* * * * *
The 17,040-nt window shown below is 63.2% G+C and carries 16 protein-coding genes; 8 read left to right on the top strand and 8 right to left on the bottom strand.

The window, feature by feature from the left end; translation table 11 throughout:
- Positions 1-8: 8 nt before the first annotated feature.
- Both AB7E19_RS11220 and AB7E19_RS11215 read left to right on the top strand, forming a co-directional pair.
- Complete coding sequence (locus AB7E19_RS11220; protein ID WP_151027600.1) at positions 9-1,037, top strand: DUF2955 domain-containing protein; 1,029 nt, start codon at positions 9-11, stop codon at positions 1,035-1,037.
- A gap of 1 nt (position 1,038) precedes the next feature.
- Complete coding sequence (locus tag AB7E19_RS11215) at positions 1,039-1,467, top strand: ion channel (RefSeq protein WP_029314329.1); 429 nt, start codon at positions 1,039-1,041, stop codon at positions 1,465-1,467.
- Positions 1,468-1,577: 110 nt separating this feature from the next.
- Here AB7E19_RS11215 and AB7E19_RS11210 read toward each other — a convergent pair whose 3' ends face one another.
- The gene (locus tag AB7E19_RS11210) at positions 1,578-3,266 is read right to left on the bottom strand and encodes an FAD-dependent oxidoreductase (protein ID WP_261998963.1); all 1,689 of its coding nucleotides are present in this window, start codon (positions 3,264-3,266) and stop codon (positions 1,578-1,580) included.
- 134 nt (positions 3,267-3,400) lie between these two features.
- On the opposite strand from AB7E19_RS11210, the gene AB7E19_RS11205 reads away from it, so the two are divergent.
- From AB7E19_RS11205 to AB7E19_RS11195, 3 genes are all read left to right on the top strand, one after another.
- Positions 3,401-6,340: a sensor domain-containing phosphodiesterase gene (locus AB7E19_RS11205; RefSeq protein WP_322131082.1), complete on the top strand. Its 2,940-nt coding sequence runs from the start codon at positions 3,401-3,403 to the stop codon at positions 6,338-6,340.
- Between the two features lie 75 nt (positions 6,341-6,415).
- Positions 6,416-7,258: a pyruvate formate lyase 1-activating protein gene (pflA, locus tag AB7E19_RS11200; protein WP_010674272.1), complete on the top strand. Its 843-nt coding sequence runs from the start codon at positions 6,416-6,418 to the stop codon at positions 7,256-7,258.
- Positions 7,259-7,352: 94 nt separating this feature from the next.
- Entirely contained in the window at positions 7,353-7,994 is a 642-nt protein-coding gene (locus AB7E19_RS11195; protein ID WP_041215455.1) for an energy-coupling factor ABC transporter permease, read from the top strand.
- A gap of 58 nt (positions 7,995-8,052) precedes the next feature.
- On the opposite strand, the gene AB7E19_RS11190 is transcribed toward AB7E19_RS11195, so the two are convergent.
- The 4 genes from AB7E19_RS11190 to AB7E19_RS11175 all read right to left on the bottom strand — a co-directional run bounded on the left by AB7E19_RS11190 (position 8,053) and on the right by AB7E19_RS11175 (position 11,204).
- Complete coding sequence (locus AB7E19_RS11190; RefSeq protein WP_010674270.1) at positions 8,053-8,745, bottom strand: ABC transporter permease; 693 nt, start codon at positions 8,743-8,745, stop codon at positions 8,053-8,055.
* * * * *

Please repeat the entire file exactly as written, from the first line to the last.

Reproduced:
The 17,040-nt window shown below is 63.2% G+C and carries 16 protein-coding genes; 8 read left to right on the top strand and 8 right to left on the bottom strand.

The window, feature by feature from the left end; translation table 11 throughout:
- Positions 1-8: 8 nt before the first annotated feature.
- Both AB7E19_RS11220 and AB7E19_RS11215 read left to right on the top strand, forming a co-directional pair.
- Complete coding sequence (locus AB7E19_RS11220; protein ID WP_151027600.1) at positions 9-1,037, top strand: DUF2955 domain-containing protein; 1,029 nt, start codon at positions 9-11, stop codon at positions 1,035-1,037.
- A gap of 1 nt (position 1,038) precedes the next feature.
- Complete coding sequence (locus tag AB7E19_RS11215) at positions 1,039-1,467, top strand: ion channel (RefSeq protein WP_029314329.1); 429 nt, start codon at positions 1,039-1,041, stop codon at positions 1,465-1,467.
- Positions 1,468-1,577: 110 nt separating this feature from the next.
- Here AB7E19_RS11215 and AB7E19_RS11210 read toward each other — a convergent pair whose 3' ends face one another.
- The gene (locus tag AB7E19_RS11210) at positions 1,578-3,266 is read right to left on the bottom strand and encodes an FAD-dependent oxidoreductase (protein ID WP_261998963.1); all 1,689 of its coding nucleotides are present in this window, start codon (positions 3,264-3,266) and stop codon (positions 1,578-1,580) included.
- 134 nt (positions 3,267-3,400) lie between these two features.
- On the opposite strand from AB7E19_RS11210, the gene AB7E19_RS11205 reads away from it, so the two are divergent.
- From AB7E19_RS11205 to AB7E19_RS11195, 3 genes are all read left to right on the top strand, one after another.
- Positions 3,401-6,340: a sensor domain-containing phosphodiesterase gene (locus AB7E19_RS11205; RefSeq protein WP_322131082.1), complete on the top strand. Its 2,940-nt coding sequence runs from the start codon at positions 3,401-3,403 to the stop codon at positions 6,338-6,340.
- Between the two features lie 75 nt (positions 6,341-6,415).
- Positions 6,416-7,258: a pyruvate formate lyase 1-activating protein gene (pflA, locus tag AB7E19_RS11200; protein WP_010674272.1), complete on the top strand. Its 843-nt coding sequence runs from the start codon at positions 6,416-6,418 to the stop codon at positions 7,256-7,258.
- Positions 7,259-7,352: 94 nt separating this feature from the next.
- Entirely contained in the window at positions 7,353-7,994 is a 642-nt protein-coding gene (locus AB7E19_RS11195; protein ID WP_041215455.1) for an energy-coupling factor ABC transporter permease, read from the top strand.
- A gap of 58 nt (positions 7,995-8,052) precedes the next feature.
- On the opposite strand, the gene AB7E19_RS11190 is transcribed toward AB7E19_RS11195, so the two are convergent.
- The 4 genes from AB7E19_RS11190 to AB7E19_RS11175 all read right to left on the bottom strand — a co-directional run bounded on the left by AB7E19_RS11190 (position 8,053) and on the right by AB7E19_RS11175 (position 11,204).
- Complete coding sequence (locus AB7E19_RS11190; RefSeq protein WP_010674270.1) at positions 8,053-8,745, bottom strand: ABC transporter permease; 693 nt, start codon at positions 8,743-8,745, stop codon at positions 8,053-8,055.